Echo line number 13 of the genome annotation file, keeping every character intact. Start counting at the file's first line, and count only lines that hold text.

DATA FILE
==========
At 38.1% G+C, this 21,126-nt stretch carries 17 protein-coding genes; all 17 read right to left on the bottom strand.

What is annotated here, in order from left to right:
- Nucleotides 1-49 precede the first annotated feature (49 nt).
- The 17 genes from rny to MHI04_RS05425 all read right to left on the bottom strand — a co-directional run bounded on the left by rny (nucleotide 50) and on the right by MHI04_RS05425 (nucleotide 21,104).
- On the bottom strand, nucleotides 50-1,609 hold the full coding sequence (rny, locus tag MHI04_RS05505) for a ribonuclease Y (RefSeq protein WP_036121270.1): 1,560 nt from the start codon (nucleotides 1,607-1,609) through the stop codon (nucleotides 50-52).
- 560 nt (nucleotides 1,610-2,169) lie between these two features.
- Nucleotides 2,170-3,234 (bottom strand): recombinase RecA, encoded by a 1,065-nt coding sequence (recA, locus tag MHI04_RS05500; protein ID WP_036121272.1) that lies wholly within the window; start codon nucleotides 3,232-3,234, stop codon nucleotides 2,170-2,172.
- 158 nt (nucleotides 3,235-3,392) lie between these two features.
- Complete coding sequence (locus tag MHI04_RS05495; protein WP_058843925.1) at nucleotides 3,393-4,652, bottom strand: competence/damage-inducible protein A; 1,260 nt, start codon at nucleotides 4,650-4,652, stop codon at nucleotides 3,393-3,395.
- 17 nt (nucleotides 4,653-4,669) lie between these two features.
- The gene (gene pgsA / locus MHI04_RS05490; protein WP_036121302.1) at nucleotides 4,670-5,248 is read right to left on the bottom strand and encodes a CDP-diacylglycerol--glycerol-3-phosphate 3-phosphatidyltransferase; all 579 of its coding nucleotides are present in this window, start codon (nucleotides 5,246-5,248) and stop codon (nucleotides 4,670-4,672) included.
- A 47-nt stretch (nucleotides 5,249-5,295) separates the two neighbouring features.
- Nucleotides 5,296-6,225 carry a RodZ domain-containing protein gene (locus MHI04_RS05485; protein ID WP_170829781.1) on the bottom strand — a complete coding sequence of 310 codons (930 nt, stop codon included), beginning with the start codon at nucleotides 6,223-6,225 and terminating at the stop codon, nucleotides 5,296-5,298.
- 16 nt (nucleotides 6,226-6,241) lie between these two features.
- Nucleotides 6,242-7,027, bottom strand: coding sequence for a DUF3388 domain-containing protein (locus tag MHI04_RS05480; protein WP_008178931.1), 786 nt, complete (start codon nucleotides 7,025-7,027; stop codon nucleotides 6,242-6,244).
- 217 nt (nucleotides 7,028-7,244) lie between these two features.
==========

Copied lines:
- Nucleotides 5,296-6,225 carry a RodZ domain-containing protein gene (locus MHI04_RS05485; protein ID WP_170829781.1) on the bottom strand — a complete coding sequence of 310 codons (930 nt, stop codon included), beginning with the start codon at nucleotides 6,223-6,225 and terminating at the stop codon, nucleotides 5,296-5,298.